• There was a Russian землепроходец (sort of pioneer) Иван Камчатый (Ivan Kamchatyj) and from his name Камчатка was derived. The funny part is that actually nobody knows as well whether he reached the peninsula at all - though he traveled a lot through Siberia and Far East.
  • There are versions that this name is actually of Yakut/Tatar/Uygur/Koryak/Itelmen/etc. origin
  • There is a version that it's derived from a name of a specific regional animal

Whatever of the of versions is correct it most probably has nothing to do with Russian language though.

With the exception of (highly doubtful) Иван Камчатый version - камчатый is an adjective, it's about something made of special fabric called камка, which is a Russian word of turkic origin.

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  • I think Камша surname is related to the latter option. So it might be coming from some West-Slavic language not Russian. ru.wikipedia.org/wiki/…
    – Arioch
    Jul 5 '17 at 17:54
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    SO, if to believe Wikipedia, the fabric literally named "Kamchatka" got its name from the Damascus itself. No, really, was this planet so small back then already?
    – Arioch
    Jul 5 '17 at 17:56
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    @Arioch it has not though, камка is the word that was used for fabric called дамаст, but they do not share the origin etymologically.
    – shabunc
    Jul 5 '17 at 17:58
  • @Arioch ah, you mean the version that is mentioned in Wikipedia - unfortunately I'm not sure it's not a myth - hadn't seen the map myself.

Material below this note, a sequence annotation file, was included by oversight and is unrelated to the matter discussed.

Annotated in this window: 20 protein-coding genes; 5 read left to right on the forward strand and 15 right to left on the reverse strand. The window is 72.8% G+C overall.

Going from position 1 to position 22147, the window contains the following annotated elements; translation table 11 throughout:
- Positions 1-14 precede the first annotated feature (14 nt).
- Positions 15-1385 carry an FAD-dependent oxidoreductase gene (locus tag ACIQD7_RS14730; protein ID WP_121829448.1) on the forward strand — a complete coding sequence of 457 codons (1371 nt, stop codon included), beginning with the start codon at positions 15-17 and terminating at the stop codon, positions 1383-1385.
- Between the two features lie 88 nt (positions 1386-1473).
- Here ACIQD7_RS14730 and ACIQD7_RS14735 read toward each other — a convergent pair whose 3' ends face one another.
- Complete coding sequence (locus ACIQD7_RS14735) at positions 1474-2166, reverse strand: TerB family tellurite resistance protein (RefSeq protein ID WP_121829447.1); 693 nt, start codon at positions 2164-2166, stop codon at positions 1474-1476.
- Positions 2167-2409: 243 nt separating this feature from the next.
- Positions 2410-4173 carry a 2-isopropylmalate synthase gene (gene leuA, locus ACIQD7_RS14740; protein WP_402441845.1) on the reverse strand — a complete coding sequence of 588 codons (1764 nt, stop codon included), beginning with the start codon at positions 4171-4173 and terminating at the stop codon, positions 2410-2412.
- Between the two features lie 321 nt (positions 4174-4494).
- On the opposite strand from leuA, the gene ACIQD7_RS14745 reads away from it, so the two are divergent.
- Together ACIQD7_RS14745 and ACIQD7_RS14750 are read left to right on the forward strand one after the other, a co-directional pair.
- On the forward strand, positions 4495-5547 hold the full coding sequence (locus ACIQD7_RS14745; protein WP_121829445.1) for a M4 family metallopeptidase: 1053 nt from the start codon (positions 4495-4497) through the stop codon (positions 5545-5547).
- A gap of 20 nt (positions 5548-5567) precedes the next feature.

– shabunc
    Jul 5 '17 at 17:59
  • @shabunc any chance you could provide a citation for the Dutch map? Jul 6 '17 at 1:03
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It might be Turkic, given "kamşag" (kamshag) means "quake" in Old Turkic and Kamchatka region is often hit by earthquakes. The word and its verb form "kamşat-" (kamshat) appear several times in Orkhon Inscriptions.

The Orkhon Inscriptions were erected in honor of the two Turkic princes Kül Tegin and his brother Bilge Kagan and written by Yollug Tegin who was nephew of Bilge Kagan. The Inscriptions are two monoliths that contain long Old Turkic lines in Runic characters on three sides, and on one side (the western) the inscription is in Chinese. They are mostly about the social and political life of the Ancient Turks and their relations with the neighboring people mostly Ancient Chinese. They were deciphered by Danish philologist Vilhelm Thomsen in 1893.

As for the words, “Kamşag” which means “quake” or “shakiness” appears on the north side of Kul Tegin Inscription:

“Ėçim kagan ėli kamşag boltokınta bodun ėlig ėkegü boltokınta izgil bodun birle süŋüşdümiz”

I’m giving Talat Tekin’s English translation of the line from “A Grammar of Orkhon Turkic”, available online from here. (p.270)

“When the empire of my uncle, the kagan, became shaky and when the people and ruler were split into two parts, we fought against the İzgil people.”

And the verb form of the word appears on the east side of Bilge Kagan.

"Türk bodun adak kamşattı" meaning "The Turkish people tottered."

Given the nomadic nature of the Ancient Turks and their history in Siberia, I think the words might be related.

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  • Hi and welcome to Russian.SE! Could you please back up your claim with some kind of a reference? Thanks!
    – Quassnoi
    May 11 '20 at 0:17
  • Hi, and thank you. I'm new at this, sorry. I edited my answer accordingly. May 13 '20 at 10:47
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Another origin story traces the name back to an indigenous man. Georg Wilhelm Steller's 1740s-era History of Kamchatka says:

The name Kamchatka was given to this land when the Russian Cossacks conquered it, because they learned from the heathen people through sign language that their name for the Kamchatka River, which is the largest in the entire land, was Konshatka, and for that reason the Cossacks called all of the land's inhabitants Kamchadali, as was their custom.

The name Konshat is the name of a much admired, very famous man from the past, who lived on this river.